The Culture of Business
Great post about our Alamo Academies in The Atlantic Cities.
Job-skills training is a popular policy issue in the wake of the Great Recession—President Obama made it a centerpiece of his reelection campaign, and House Republicans have pledged to make federal job-training programs a priority in the current Congress. Yet the Alamo Academies got their start in the early 2000s, an inauspicious time for vocational education nationally, and particularly in Texas. As Texas governor and then as president, George W. Bush focused on accountability testing in education. Getting kids to pass academic tests and make it into a four-year college remains a priority for schools here, but the success of the Alamo Academies is turning heads.
The Aerospace Academy began because Lockheed Martin had a problem: Workers were reaching retirement age. San Antonio had long been a center of heavy-aircraft maintenance, thanks to its local Air Force bases. But no pipeline existed to encourage and train young people to enter the field.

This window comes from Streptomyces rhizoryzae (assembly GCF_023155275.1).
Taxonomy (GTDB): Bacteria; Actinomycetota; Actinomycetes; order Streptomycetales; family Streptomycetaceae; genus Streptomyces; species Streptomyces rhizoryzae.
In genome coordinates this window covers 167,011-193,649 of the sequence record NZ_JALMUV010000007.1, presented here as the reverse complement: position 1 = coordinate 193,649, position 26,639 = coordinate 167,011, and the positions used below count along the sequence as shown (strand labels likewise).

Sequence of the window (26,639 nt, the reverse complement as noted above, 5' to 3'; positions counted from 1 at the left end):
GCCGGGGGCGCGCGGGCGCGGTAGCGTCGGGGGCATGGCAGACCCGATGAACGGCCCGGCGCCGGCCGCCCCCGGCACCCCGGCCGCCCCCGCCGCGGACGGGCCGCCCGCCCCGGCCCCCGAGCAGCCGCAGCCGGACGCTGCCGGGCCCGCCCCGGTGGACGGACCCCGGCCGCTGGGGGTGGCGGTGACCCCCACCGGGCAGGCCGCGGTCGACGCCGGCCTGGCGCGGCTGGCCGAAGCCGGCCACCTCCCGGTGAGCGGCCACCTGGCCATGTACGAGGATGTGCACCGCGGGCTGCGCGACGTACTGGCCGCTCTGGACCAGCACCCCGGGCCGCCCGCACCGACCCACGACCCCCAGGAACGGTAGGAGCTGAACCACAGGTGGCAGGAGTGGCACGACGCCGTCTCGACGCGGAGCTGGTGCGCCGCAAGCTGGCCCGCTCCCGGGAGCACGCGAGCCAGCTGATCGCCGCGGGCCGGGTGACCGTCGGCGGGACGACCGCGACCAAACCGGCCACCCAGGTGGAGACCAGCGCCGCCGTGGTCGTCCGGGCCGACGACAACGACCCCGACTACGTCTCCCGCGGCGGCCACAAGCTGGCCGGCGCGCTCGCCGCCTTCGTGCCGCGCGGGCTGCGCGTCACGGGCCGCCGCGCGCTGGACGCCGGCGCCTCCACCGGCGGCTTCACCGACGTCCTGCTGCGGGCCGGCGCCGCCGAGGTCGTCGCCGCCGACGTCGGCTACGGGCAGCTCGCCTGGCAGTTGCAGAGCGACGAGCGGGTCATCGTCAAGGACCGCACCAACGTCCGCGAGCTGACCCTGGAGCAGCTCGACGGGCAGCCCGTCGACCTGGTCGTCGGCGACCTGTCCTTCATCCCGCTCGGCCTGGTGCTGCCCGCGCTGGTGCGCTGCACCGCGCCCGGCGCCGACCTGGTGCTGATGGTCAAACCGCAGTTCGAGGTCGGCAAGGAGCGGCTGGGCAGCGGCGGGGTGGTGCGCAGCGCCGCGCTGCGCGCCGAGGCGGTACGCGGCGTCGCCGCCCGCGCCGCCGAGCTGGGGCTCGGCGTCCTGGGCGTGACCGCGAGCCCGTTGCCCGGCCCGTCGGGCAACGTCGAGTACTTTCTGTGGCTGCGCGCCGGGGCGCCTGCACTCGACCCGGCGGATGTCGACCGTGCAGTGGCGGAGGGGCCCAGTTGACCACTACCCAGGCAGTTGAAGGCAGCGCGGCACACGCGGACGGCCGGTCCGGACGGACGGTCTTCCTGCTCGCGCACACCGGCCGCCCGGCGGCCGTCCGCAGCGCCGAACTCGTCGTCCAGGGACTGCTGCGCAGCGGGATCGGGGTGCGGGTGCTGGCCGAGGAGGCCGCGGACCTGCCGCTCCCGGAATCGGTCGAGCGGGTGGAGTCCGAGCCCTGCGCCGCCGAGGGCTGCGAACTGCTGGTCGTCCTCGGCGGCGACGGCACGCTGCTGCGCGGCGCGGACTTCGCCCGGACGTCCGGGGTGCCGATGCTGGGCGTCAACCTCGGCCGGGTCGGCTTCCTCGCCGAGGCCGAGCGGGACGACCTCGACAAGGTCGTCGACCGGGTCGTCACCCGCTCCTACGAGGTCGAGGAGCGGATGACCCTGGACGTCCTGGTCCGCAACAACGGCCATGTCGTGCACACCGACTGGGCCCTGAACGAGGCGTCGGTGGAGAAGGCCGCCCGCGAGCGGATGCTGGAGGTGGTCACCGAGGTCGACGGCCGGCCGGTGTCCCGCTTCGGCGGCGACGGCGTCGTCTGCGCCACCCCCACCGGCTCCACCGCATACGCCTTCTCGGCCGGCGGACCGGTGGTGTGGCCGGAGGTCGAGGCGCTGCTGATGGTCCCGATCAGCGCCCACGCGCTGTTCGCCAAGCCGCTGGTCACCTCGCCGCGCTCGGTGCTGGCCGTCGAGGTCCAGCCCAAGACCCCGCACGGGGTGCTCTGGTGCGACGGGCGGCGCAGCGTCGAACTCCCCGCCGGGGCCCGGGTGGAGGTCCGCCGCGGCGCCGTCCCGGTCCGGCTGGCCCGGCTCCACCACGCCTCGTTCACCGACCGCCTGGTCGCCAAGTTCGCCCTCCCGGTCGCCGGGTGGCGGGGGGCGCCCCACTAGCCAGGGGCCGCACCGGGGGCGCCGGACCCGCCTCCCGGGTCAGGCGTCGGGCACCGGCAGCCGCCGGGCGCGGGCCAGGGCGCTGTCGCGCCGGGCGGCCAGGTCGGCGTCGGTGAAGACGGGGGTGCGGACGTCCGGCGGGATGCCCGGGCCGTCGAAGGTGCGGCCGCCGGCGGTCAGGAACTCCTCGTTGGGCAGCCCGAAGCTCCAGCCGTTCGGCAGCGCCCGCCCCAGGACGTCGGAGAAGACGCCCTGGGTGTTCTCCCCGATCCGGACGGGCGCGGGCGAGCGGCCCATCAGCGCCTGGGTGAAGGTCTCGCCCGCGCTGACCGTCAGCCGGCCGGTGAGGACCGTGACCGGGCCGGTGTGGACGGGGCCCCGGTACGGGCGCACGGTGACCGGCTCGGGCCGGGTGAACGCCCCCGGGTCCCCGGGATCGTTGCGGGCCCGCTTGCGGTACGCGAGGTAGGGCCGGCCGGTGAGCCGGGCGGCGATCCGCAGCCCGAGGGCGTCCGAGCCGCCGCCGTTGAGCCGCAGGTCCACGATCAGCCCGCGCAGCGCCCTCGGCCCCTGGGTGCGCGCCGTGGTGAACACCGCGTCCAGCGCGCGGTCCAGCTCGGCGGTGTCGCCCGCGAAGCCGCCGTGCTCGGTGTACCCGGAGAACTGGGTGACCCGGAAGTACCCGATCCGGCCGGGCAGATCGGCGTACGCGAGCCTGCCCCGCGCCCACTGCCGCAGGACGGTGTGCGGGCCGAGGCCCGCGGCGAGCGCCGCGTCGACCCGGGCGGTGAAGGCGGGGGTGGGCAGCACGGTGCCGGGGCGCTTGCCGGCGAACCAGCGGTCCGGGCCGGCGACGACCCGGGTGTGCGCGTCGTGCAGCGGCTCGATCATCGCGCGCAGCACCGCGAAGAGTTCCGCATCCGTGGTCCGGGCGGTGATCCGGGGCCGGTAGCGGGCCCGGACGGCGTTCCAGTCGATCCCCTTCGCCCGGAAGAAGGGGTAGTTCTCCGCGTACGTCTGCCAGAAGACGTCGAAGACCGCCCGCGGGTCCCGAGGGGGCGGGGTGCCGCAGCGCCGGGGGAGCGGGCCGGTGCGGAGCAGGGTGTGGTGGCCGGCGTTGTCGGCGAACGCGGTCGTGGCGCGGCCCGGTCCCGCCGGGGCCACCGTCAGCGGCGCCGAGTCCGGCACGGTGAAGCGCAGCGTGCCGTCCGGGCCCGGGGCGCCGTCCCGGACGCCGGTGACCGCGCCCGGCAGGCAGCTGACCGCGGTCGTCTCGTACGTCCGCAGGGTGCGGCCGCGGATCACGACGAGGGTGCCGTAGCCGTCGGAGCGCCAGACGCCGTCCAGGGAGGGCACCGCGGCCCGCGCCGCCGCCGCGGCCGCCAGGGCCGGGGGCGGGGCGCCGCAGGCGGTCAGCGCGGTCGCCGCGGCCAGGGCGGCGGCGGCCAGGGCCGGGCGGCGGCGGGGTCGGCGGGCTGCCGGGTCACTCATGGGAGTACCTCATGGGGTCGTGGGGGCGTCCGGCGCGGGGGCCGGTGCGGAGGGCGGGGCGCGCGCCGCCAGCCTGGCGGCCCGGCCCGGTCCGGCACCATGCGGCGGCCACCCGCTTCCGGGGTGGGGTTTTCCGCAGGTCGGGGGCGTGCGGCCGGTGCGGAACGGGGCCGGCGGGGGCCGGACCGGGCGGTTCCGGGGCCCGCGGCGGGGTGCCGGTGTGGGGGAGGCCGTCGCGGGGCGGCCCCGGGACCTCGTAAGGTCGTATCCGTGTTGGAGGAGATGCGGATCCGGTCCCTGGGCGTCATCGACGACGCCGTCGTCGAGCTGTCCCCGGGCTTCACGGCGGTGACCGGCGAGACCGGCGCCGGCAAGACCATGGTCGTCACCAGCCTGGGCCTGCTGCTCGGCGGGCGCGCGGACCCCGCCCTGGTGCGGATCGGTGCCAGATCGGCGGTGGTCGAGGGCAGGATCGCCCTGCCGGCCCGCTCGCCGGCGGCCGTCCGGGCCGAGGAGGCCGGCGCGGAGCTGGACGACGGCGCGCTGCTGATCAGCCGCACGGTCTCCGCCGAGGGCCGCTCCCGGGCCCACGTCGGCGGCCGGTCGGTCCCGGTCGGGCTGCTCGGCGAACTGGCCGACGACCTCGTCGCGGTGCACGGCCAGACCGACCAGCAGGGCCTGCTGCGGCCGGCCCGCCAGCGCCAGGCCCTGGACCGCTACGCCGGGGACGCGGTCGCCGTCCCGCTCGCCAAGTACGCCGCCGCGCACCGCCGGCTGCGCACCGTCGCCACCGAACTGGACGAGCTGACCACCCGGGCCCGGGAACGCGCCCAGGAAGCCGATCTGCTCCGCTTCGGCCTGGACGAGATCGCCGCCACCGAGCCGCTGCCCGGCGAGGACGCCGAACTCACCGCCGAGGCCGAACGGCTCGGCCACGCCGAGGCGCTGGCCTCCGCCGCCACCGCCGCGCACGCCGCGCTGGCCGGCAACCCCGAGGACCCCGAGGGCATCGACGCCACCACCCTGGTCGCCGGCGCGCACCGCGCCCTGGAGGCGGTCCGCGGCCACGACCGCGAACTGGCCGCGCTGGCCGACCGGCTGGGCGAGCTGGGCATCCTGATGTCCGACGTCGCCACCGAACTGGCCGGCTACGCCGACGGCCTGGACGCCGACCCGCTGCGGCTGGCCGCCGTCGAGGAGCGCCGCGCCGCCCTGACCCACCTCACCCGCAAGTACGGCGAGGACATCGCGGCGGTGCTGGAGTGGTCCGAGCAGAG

So Joe Wilson, then the manager of staffing and development at Lockheed Martin, approached a local community college to talk about possible solutions. Within a few years, the aerospace sector, city hall, and the Alamo Community Colleges had developed a program that would, they hoped, encourage teenagers to consider a career in the aerospace industry, and accelerate their path to becoming certified mechanics.
Students who are accepted into the competitive Aerospace Academy spend their junior and senior years of high school taking courses that count toward both a high school and a community-college degree, at no charge. They also complete a paid summer internship hosted by an industry partner. The program has proved so successful, Wilson says, that about 20 percent of Lockheed Martin’s directly hired workforce now comes from the Aerospace Academy.
The program inspired other industries to follow the same model. San Antonio now has four such academies, which train students to work in aerospace, manufacturing, health care, and information technology. All four are dual-credit programs that include a paid summer internship.